Set realistic goals

Much of our frustrations on things are born by having unrealistic goals. If you fish, don’t treat it as the all and be all. After all, you are there to really have some fun. If there is some competition involved treat it as an impetus and not something that you should be getting all ballistic about. It will do you no good if you keep on thinking how to outsmart the other person. Try to relax, have fun and enjoy the angling. The absence of pressure could be the one that will help you think straighter and focus better at what you are doing.

Think positive thoughts

If you are down in your luck don’t sweat it. Fishing is supposed to be a fun activity and should never be putting you down. Use the opportunity to connect better with friends and family. Show that you are interested with what is happening in their lives. The time spent fishing with them can be a great bonding moment. You can strengthen the ties and also help get some stress relief as you can use the time to release the pent up frustrations that you have in the office or at home.

Accept the things

If you end the day without a significant catch then don’t sweat it. It is not the end of the world. Accept that there are things that will not go your way even if you have prepared enough for them. Enjoy the time that you are out fishing and never mind the competition. Try to be happy at your achievement and never measure up against anybody else. Envy can be a great stressor and would only lead to anxiety problems.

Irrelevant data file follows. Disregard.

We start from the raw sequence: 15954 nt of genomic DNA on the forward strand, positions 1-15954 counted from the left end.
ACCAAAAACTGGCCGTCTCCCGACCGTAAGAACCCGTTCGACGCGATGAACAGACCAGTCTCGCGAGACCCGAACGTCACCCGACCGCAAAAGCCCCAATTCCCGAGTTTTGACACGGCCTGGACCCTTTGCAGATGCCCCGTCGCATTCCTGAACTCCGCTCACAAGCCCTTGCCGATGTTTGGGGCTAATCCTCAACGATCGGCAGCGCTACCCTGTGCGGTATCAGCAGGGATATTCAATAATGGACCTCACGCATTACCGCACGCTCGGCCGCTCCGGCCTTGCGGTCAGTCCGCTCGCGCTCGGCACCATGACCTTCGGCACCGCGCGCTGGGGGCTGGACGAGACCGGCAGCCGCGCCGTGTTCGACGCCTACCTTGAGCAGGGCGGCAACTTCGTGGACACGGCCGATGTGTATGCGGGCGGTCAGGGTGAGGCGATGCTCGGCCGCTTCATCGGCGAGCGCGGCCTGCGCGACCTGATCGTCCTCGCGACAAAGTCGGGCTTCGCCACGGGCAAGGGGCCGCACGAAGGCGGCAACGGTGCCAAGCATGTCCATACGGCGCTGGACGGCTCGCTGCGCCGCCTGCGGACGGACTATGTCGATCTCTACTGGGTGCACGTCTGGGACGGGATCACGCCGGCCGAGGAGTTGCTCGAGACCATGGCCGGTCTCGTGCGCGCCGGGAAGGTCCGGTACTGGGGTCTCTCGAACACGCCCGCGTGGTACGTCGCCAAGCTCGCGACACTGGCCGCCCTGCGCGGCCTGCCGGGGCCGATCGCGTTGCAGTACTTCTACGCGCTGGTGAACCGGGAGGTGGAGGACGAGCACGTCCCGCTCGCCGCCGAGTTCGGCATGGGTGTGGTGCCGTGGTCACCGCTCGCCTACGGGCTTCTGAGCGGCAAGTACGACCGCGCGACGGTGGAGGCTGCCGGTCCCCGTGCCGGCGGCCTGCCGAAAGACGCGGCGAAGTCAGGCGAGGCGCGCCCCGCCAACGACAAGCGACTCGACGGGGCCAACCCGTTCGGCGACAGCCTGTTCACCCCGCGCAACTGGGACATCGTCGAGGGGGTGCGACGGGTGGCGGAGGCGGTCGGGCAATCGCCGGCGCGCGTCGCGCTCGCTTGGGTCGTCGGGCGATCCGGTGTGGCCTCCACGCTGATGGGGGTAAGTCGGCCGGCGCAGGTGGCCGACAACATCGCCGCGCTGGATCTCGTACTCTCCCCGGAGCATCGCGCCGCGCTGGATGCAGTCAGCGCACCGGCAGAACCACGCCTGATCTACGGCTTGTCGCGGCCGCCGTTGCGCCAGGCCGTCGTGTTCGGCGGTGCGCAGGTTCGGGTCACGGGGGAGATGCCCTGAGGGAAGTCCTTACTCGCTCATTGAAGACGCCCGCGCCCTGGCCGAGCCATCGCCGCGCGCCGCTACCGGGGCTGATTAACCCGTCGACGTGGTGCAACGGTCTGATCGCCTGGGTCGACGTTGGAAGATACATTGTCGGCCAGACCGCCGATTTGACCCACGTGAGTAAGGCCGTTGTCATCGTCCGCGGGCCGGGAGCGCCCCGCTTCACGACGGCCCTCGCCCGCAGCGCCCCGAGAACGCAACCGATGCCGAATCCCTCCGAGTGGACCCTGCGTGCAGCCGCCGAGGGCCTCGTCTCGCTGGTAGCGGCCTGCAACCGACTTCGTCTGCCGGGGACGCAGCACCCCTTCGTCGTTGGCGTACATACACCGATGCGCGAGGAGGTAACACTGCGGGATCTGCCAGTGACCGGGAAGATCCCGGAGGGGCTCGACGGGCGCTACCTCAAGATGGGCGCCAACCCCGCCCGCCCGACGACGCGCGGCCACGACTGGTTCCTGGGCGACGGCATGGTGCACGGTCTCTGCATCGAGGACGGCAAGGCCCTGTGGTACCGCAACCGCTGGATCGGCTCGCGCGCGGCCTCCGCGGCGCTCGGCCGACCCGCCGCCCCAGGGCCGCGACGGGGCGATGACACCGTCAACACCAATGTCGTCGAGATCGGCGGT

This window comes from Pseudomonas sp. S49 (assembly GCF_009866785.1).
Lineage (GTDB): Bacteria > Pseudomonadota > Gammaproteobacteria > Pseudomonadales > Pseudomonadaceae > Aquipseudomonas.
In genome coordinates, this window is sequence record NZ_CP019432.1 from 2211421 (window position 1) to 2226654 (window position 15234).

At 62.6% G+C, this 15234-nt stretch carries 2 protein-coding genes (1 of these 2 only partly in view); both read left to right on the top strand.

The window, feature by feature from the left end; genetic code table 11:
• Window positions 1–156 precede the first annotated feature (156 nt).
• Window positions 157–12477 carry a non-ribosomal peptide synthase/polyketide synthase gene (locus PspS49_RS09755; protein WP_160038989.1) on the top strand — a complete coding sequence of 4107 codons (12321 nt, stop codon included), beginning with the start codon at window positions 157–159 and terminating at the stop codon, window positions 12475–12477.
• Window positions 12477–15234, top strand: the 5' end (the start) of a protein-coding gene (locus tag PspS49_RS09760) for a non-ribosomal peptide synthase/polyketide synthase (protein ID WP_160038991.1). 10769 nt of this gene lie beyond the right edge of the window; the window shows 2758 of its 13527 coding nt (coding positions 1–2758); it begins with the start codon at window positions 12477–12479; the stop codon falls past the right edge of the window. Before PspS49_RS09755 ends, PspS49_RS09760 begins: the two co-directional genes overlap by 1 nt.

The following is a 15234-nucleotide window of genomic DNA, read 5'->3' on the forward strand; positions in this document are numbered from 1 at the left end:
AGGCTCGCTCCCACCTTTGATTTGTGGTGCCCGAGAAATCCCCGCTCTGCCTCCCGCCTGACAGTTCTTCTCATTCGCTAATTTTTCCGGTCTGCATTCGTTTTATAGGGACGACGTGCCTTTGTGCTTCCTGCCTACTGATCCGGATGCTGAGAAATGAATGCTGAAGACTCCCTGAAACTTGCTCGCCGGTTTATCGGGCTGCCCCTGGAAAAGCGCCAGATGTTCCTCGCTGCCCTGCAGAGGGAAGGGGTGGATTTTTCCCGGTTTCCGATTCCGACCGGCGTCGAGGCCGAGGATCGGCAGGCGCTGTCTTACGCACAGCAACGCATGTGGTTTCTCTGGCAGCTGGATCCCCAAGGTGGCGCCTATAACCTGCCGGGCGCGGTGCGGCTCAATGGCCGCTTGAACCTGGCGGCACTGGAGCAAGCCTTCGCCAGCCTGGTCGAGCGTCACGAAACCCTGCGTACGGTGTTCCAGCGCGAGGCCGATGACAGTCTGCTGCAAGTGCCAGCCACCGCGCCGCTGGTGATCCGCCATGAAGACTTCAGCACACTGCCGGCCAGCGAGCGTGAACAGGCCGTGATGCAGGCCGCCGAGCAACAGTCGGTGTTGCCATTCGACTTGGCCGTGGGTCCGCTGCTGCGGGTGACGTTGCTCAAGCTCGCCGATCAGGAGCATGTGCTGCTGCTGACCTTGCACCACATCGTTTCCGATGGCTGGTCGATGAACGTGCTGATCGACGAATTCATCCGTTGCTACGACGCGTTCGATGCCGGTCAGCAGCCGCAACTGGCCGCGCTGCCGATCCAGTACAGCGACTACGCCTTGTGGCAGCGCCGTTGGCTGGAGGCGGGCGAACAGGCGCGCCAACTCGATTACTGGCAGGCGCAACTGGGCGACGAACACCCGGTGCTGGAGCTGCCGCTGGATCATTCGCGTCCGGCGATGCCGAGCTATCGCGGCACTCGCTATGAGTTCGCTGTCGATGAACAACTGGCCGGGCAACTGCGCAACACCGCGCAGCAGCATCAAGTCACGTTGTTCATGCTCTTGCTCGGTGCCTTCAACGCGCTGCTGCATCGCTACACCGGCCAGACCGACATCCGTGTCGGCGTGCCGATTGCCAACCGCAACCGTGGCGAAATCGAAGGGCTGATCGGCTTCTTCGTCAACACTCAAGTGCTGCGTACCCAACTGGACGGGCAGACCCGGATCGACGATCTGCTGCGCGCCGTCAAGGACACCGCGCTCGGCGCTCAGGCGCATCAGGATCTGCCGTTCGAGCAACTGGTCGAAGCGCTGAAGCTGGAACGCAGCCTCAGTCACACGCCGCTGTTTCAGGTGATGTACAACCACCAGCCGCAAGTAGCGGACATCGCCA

People fish to escape the rigors of life. That is why there is no place for worries and negative emotions when you’re angling. As an angler it is best to savor the moment and use it as a form of release from other sources of stress that you have. You have limited time in angling and it is a waste if you spend part of the moment worrying and getting all stressed on things that are not really that urgent and important.

Submitted by Ryan Rivera

Southwest Shrimp, Turkey and Rice Soup


4 cups chicken broth
2 cups water
½ cup onion, sliced or diced
½ cup celery, diced finely
1 cup instant long grain rice
1 Tbsp. cooking oil
Several cloves of garlic, minced
½ tsp. crushed red pepper
¾ pound shrimp, peeled and deveined
¾ pound of turkey, cooked, in bite sized pieces
Jalapeno pepper, sliced
Green onions, sliced
Cilantro, chopped
Lime wedges


In a large saucepan, combine broth and water and bring to a boil. Add onion and celery and cook for 2 minutes; add rice, bring back to a boil then cover. Remove from heat and set aside. Heat oil in a skillet. Add garlic, red pepper, jalapeno (optional), shrimp and turkey; sauté just until shrimp are done (they will turn red); about 3 minutes. Stir the shrimp/turkey mixture into the rice/broth mixture. Divide the soup evenly among 4 to 6 bowls. Top each bowl with a little chopped cilantro and green onion and serve with a wedge of lime.


Submitted by Ralph Carr